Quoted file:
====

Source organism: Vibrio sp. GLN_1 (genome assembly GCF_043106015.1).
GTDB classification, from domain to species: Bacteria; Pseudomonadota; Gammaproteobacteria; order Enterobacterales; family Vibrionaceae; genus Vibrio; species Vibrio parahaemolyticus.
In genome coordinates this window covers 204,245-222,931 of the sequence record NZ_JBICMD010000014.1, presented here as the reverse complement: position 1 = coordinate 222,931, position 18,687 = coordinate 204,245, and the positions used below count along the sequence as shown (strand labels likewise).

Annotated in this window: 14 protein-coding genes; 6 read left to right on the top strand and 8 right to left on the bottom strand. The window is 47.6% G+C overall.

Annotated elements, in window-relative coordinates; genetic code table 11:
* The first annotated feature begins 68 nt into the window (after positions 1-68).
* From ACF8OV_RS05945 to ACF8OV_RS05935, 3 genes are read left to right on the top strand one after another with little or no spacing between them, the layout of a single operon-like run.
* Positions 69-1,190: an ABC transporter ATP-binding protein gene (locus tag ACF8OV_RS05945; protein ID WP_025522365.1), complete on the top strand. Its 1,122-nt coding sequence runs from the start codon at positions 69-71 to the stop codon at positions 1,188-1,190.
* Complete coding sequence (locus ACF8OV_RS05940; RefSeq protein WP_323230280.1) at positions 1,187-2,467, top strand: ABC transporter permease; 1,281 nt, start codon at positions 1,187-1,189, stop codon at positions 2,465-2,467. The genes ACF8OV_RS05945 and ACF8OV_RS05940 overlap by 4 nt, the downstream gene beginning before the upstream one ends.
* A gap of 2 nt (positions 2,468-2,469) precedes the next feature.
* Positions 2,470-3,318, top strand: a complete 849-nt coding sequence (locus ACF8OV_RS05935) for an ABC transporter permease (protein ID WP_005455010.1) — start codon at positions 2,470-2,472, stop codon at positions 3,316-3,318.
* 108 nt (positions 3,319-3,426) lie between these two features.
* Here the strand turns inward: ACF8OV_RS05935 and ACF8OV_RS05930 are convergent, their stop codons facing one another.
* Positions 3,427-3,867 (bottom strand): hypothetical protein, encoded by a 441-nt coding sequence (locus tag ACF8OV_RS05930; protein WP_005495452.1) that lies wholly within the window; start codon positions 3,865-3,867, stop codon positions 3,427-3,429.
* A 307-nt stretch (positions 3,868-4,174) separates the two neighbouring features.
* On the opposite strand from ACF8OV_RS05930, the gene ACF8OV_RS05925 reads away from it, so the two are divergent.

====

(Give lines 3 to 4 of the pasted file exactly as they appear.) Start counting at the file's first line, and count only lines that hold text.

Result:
In genome coordinates this window covers 204,245-222,931 of the sequence record NZ_JBICMD010000014.1, presented here as the reverse complement: position 1 = coordinate 222,931, position 18,687 = coordinate 204,245, and the positions used below count along the sequence as shown (strand labels likewise).

Annotated in this window: 14 protein-coding genes; 6 read left to right on the top strand and 8 right to left on the bottom strand. The window is 47.6% G+C overall.